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Inquiry into Atrial Fibrillation in Scotland

Cross Party Group on Heart Disease and Stroke infographic; 96367 people in Scotland have been diagnosed with AF. One third of people with AF are undiagnosed

Inquiry into Atrial Fibrillation in Scotland

Atrial Fibrillation (AF) is one of the most common forms of abnormal heart rhythm and a major cause of stroke. It affects an estimated 96,000 people in Scotland, with as many as 50,000 people with AF remaining undiagnosed.

The Cross Party Group (CPG) on Heart Disease and Stroke have held an inquiry into the diagnosis, treatment and care of people living with Atrial Fibrillation in Scotland, and launched the final report at the Scottish Parliament on the 23d January 2018.

A Focus on Atrial Fibrillation in Scotland: A report by the Cross Party Group on Heart Disease and Stroke (PDF)

The Inquiry gathered information from clinicians, people living with AF, and organisations with an interest in AF, through surveys and round-table discussions.

The new report highlights the opportunity to reduce the burden of stroke in Scotland through tackling AF. Colin Smyth MSP highlights in his foreword:

Meeting taking place“The recommendations in this report will drive forward change in relation to atrial fibrillation in Scotland, and act as a catalyst towards improving the outcomes and experiences of people with this condition. Creation of this report is only the first step. The CPG and the advisory panel are keen to build on the momentum created by the report and work collaboratively with the Scottish Government and NHS Scotland to make a difference to the lives of people living with atrial fibrillation, their families and carers.”

The Inquiry focuses on 4 key areas: detection and diagnosis, treatment and management, using data to improve detection, diagnosis and treatment, and importantly the views of people living with AF.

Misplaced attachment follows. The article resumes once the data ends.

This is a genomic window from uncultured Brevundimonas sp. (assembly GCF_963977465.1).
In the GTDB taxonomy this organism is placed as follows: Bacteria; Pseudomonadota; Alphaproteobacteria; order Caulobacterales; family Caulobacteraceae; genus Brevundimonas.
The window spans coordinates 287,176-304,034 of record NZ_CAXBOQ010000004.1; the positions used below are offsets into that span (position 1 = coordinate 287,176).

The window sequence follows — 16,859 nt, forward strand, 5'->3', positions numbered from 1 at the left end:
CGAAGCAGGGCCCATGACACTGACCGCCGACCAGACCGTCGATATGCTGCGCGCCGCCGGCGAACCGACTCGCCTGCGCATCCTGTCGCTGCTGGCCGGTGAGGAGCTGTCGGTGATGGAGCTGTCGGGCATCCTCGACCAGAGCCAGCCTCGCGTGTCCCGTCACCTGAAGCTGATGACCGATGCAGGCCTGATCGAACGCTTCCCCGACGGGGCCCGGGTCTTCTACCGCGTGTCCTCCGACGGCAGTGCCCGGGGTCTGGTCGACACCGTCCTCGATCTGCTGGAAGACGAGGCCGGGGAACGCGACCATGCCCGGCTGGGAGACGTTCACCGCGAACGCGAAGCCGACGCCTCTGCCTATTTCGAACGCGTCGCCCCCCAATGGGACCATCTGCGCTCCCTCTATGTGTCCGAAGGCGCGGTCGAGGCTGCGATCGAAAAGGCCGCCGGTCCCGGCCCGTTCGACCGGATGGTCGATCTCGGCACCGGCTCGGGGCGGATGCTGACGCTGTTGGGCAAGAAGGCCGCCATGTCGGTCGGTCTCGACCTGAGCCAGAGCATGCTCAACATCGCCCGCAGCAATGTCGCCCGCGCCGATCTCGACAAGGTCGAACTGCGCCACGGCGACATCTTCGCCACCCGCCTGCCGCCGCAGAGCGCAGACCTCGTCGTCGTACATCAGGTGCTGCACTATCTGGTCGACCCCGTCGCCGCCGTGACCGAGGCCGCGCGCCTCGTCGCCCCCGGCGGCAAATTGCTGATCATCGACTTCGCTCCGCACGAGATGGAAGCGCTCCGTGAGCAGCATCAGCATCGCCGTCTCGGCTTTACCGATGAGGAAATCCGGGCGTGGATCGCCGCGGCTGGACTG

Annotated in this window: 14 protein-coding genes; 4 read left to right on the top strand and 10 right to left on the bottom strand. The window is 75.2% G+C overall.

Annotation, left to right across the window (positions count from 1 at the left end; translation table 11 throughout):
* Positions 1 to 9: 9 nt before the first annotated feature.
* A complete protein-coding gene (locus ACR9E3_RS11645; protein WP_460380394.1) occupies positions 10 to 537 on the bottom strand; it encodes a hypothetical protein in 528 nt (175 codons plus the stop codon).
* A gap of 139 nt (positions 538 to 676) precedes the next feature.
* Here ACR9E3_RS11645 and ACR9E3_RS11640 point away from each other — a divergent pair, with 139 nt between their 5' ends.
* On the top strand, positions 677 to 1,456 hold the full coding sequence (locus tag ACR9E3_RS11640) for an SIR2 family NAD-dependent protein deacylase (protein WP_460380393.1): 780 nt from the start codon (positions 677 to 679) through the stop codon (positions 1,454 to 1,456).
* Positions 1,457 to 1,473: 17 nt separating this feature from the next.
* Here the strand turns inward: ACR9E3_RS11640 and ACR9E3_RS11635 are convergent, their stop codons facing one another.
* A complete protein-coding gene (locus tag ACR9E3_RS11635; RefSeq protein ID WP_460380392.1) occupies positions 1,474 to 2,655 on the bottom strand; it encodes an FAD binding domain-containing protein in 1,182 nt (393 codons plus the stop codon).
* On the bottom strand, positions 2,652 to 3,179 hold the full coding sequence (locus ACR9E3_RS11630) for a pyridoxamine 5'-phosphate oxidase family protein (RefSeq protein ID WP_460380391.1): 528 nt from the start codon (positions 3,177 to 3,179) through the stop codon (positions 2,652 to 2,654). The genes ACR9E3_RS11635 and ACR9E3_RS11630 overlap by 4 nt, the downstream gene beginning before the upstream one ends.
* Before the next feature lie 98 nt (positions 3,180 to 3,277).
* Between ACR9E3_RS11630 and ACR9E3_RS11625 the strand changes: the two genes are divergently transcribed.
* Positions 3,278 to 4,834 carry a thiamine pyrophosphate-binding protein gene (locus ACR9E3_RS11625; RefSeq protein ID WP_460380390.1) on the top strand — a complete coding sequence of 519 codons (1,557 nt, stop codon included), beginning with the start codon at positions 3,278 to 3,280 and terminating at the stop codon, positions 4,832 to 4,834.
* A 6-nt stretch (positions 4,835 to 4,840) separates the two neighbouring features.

10 key recommendations

The Scottish Government should:
1. Encourage targeted AF case-finding programmes
2. Work with the relevant National Advisory Committees to address the shortage of cardiac physiologists working within Scotland
3. Invest in the use of proven technologies within clinical practice to detect AF
4. Work with stakeholders in primary and secondary care to create a clear and consist clinical pathway
5. Actively promote and support health boards to implement specialised AF services
6. Embed consistent and effective data capture
7. Support the development and implementation of IT software solutions to support case-finding, therapeutic decisions, and allow audit
8. Ensure all health professionals have the information they need about AF to support patients
9. Work with clinicians, researchers, third sector and people affected by AF to find the most effective methods to raise awareness amongst the public
10. Ensure people with AF and at risk receive the information and support they need.